Capacity: 12-14 passengers
    Length: 44 ft 4 in (13.51 m)
    Wingspan: 65 ft 6 in (19.96 m)
    Height: 11 ft 5 in (3.48 m)
    Wing area: 551.0 sq ft (51.19 m2)
    Empty weight: 10,750 lb (4,876 kg)
    Gross weight: 15,650 lb (7,099 kg)
    Max takeoff weight: 17,500 lb (7,938 kg)
    Fuel capacity: 644 US gallons (2,440 l; 536 imp gal)
    Powerplant: 2 × Wright SGR-1820-F62 Cyclone 9-cyl. air-cooled radial piston engines, 900 hp (670 kW) each
    Performance

    Maximum speed: 250 mph (402 km/h; 217 kn) at 5,800 ft (1,800 m)
    Cruise speed: 215 mph (187 kn; 346 km/h)
    Range: 851 mi; 740 nmi (1,370 km)
    Ferry range: 2,125 mi; 1,847 nmi (3,420 km)
    Service ceiling: 24,500 ft (7,468 m)
    Rate of climb: 1,520 ft/min (7.7 m/s)
    Wing loading: 28.4 lb/sq ft (138.7 kg/m2)
    Power/mass: 0.115 hp/lb (0.256 kW/kg)

    The Lockheed is 7 inches (175mm) shorter in the fuselage, has about 6ft less wingspan (2 meters) and weighs 1820lbs more empty. Why don't we just add another pair of Cyclones to the Electra airliner and turn it into a 4 engine patrol plane bomber?

    The He 116 was a nice try at a long range mail plane but the trouble with trying to convert civilian aircraft to military (combat) use is that the civilian aircraft are usually built to a lower strength requirement, in the case of some of these record setting/path finding aircraft a much lower strength standard. NO 3 G turns etc.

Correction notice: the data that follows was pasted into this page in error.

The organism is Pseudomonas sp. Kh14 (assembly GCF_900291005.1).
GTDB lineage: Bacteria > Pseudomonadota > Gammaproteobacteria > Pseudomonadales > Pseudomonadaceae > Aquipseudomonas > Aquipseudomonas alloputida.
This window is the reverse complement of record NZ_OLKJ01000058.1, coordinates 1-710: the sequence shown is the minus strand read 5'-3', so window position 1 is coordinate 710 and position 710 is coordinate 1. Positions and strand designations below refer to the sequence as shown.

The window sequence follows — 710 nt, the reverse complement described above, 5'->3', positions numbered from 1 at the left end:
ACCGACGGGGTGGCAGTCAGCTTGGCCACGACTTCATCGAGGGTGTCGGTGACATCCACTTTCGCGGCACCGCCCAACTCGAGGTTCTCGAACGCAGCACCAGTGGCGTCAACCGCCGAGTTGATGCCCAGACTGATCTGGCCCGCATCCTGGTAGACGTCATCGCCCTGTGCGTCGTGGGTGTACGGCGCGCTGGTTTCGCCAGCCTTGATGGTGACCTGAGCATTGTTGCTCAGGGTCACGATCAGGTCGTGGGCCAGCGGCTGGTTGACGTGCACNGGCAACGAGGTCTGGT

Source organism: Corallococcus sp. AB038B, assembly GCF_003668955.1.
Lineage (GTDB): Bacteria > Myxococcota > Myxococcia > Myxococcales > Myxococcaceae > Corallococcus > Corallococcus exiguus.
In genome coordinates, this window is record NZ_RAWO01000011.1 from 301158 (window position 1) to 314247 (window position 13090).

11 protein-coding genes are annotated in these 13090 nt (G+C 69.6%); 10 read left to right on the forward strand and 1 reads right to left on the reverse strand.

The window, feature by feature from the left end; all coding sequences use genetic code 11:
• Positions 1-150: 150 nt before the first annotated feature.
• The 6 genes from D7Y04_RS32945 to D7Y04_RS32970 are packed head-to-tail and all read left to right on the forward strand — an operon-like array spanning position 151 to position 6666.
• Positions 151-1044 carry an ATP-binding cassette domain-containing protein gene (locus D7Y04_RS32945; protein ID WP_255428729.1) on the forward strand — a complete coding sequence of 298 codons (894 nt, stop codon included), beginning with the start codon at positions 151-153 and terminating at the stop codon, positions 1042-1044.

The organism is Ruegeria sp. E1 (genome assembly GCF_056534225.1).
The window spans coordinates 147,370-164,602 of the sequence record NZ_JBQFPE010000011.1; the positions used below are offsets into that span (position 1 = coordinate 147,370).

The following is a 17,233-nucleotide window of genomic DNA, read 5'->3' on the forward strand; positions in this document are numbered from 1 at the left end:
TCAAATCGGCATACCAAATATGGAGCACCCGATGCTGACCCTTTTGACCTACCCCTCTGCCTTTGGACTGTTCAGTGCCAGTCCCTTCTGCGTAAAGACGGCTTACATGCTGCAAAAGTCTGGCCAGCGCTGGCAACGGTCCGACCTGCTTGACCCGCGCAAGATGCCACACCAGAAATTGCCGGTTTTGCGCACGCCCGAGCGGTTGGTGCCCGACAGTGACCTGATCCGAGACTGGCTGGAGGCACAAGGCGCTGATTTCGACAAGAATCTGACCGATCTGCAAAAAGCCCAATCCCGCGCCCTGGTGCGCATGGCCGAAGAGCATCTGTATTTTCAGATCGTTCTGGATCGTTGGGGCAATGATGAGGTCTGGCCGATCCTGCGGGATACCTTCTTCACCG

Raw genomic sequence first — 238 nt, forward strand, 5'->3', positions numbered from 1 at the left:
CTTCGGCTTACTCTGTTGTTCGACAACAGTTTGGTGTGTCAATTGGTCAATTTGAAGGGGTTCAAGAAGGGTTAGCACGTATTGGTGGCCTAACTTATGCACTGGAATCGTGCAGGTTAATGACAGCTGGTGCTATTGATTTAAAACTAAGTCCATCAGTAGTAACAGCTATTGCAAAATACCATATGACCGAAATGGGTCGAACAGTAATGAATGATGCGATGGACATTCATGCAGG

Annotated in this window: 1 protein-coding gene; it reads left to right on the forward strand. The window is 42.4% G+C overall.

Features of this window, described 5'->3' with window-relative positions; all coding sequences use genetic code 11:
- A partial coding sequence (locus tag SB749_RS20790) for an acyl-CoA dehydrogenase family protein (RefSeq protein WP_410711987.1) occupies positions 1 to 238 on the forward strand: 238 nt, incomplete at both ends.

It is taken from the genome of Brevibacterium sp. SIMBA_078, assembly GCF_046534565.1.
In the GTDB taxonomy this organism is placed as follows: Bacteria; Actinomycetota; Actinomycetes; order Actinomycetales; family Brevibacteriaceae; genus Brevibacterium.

A Bramo 323 weighs about 320-330kg more than a Hirth 508 and that is for a bare engine, (dry weight, no starter, generator, exhaust system, cowling or propeller.) out of your roughly 3000kg "payload" for the He 116 the bigger powerplants could suck up 1500-2000kg. doesn't leave much weight for crew and fuel.

    Radical engine changes usually don't work very well. It took a few different models for the R-1830 powered DB-7 to evolve into a satisfactory R-2600 powered aircraft. First R-2600 powered versions were very short ranged.
     
  10. kool kitty89

    kool kitty89 Well-Known Member

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    Again, the He 111 would be more in the ballpark of the Model 14 or Hudson.

    The He 116 seems more likely to remain just a recon/mail plane and possible 4-engine trainer. (again, unfortunate it wasn't more like the DH.91 ... potentially a useful transport)

    Who said anything about using the Bramo 323?

    I think I'm the only one that even brought up alternate engines, and that was aimed more at the originally planned/intended engines in the 500 ps class. (something like the HM512 or As 410)

    And if you DID switch to Bramo (or possible lighter BMW 132) engines, you'd probably drop to a twin engine design anyway. (4x As 410s or HM512s have similar weight and power to 2x 132s or 323s, the radials have better altitude and cruise power performance though ... and better power/weight depending on the specific models compared)

    But that's assuming the wing can easily mount 2 heavier engines in place of the 4 small ones. (and it defeats the purpose of using smaller, less powerful, less critical engines)
     
  11. Shortround6

    Shortround6 Well-Known Member

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    See Post number #1.
    "For the naval recon role it seems that there was a better choice than the Fw200, the He116; it had comparable range using much weaker engines; with the same engines the He116 could have performed even better. Was there a reason it wasn't tried?"